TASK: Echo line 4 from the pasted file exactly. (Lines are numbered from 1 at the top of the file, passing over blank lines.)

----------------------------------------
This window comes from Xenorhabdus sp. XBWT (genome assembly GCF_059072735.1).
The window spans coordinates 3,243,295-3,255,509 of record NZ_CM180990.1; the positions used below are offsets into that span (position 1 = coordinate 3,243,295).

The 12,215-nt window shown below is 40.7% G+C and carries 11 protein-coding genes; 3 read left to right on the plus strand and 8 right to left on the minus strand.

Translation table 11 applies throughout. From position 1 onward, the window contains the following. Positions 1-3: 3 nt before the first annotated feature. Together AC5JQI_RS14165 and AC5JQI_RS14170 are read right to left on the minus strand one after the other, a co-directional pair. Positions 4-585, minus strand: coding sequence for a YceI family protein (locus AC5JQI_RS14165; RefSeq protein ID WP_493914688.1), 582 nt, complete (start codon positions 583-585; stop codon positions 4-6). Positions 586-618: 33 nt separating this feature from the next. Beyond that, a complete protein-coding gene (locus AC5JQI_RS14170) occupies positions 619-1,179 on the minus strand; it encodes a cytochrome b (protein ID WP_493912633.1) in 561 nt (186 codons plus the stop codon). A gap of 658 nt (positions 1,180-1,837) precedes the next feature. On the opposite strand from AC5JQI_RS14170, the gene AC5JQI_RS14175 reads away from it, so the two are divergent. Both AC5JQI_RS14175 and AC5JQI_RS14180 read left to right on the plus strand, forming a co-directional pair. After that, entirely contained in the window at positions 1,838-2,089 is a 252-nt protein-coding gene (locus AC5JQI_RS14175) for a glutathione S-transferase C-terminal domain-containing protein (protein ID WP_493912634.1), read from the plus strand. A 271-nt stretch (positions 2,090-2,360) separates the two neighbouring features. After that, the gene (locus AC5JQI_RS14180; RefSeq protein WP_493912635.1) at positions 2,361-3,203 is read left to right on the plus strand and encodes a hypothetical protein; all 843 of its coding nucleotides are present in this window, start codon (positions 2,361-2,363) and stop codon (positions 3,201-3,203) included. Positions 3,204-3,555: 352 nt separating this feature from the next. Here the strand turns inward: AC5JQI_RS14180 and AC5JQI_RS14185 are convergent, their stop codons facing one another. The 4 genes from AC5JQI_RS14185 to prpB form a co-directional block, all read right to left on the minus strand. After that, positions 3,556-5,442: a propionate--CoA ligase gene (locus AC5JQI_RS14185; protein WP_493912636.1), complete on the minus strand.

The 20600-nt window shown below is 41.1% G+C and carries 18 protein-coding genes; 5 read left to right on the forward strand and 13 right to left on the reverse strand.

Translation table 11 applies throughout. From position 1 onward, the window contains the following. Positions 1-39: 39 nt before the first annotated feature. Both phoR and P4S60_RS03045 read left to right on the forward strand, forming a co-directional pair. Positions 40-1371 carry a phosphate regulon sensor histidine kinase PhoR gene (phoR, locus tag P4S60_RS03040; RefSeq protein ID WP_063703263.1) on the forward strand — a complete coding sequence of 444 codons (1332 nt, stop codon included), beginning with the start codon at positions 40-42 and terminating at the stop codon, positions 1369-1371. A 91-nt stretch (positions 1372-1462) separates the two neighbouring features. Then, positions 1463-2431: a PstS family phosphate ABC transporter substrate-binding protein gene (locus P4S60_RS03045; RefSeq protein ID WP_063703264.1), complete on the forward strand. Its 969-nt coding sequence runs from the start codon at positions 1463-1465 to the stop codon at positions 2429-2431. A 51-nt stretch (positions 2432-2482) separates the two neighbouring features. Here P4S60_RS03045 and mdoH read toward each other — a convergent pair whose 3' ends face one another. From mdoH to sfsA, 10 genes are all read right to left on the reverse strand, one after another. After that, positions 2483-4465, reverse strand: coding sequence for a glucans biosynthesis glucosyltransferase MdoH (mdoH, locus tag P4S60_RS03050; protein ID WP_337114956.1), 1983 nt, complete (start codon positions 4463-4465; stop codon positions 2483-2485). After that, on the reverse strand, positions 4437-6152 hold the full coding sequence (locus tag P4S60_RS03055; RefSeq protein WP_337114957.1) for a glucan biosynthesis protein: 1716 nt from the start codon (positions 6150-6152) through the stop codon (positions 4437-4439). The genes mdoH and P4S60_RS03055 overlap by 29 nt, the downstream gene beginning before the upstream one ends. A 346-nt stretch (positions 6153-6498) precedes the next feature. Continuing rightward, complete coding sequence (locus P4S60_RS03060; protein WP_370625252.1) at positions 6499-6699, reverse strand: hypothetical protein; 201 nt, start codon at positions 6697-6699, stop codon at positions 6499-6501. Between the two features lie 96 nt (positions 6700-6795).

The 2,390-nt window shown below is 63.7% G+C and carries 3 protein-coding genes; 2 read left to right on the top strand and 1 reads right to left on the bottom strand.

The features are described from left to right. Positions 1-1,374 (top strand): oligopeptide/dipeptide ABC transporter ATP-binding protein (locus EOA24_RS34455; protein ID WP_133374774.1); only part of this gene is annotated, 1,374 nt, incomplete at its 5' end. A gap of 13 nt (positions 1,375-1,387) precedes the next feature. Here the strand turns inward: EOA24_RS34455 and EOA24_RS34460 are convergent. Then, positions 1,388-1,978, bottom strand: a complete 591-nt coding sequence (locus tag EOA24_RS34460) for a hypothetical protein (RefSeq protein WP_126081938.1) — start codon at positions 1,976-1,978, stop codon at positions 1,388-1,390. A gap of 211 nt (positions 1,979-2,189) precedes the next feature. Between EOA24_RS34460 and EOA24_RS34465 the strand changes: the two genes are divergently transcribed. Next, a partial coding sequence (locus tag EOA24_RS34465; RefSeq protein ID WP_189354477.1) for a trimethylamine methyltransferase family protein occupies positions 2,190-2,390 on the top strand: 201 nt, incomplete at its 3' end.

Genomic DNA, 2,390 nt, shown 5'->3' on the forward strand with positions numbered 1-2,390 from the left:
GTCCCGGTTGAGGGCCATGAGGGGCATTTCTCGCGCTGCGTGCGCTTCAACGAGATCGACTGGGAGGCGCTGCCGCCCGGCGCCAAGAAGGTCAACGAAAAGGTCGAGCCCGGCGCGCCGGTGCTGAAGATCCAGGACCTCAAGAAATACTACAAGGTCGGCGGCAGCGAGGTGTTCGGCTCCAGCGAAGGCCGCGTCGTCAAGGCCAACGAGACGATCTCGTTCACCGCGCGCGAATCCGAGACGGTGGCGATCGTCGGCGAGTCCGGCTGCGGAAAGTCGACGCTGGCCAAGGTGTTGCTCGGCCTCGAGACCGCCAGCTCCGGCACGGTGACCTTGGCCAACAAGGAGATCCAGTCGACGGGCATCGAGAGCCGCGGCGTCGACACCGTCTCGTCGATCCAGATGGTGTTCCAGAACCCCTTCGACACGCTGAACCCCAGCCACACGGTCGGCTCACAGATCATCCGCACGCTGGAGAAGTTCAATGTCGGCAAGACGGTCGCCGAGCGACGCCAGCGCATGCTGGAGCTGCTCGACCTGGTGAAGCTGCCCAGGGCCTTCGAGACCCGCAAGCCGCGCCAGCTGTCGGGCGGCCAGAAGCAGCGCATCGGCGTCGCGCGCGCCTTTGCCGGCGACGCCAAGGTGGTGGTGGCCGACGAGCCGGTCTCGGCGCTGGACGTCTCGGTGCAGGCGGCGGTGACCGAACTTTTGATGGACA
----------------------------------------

Translation table 11 applies throughout. From position 1 onward, the window contains the following. Positions 1-3: 3 nt before the first annotated feature. Together AC5JQI_RS14165 and AC5JQI_RS14170 are read right to left on the minus strand one after the other, a co-directional pair. Positions 4-585, minus strand: coding sequence for a YceI family protein (locus AC5JQI_RS14165; RefSeq protein ID WP_493914688.1), 582 nt, complete (start codon positions 583-585; stop codon positions 4-6). Positions 586-618: 33 nt separating this feature from the next. Beyond that, a complete protein-coding gene (locus AC5JQI_RS14170) occupies positions 619-1,179 on the minus strand; it encodes a cytochrome b (protein ID WP_493912633.1) in 561 nt (186 codons plus the stop codon). A gap of 658 nt (positions 1,180-1,837) precedes the next feature. On the opposite strand from AC5JQI_RS14170, the gene AC5JQI_RS14175 reads away from it, so the two are divergent. Both AC5JQI_RS14175 and AC5JQI_RS14180 read left to right on the plus strand, forming a co-directional pair. After that, entirely contained in the window at positions 1,838-2,089 is a 252-nt protein-coding gene (locus AC5JQI_RS14175) for a glutathione S-transferase C-terminal domain-containing protein (protein ID WP_493912634.1), read from the plus strand. A 271-nt stretch (positions 2,090-2,360) separates the two neighbouring features. After that, the gene (locus AC5JQI_RS14180; RefSeq protein WP_493912635.1) at positions 2,361-3,203 is read left to right on the plus strand and encodes a hypothetical protein; all 843 of its coding nucleotides are present in this window, start codon (positions 2,361-2,363) and stop codon (positions 3,201-3,203) included. Positions 3,204-3,555: 352 nt separating this feature from the next. Here the strand turns inward: AC5JQI_RS14180 and AC5JQI_RS14185 are convergent, their stop codons facing one another. The 4 genes from AC5JQI_RS14185 to prpB form a co-directional block, all read right to left on the minus strand. After that, positions 3,556-5,442: a propionate--CoA ligase gene (locus AC5JQI_RS14185; protein WP_493912636.1), complete on the minus strand.